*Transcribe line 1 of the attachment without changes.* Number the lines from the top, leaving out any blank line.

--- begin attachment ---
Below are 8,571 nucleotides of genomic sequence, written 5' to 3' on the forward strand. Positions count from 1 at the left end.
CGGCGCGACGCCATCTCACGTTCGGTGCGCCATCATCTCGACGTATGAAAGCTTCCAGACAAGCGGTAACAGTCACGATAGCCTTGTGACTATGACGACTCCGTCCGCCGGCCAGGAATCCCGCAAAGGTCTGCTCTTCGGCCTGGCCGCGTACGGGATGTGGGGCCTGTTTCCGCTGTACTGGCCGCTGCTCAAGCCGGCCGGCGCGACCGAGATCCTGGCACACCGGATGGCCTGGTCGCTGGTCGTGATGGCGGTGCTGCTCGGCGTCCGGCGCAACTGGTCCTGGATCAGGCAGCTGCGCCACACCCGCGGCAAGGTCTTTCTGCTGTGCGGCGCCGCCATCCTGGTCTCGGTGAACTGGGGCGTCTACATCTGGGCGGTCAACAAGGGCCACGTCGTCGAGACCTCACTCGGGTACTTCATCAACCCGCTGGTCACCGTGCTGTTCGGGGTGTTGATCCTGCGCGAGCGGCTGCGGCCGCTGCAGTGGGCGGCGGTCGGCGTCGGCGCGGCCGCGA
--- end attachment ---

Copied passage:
Below are 8,571 nucleotides of genomic sequence, written 5' to 3' on the forward strand. Positions count from 1 at the left end.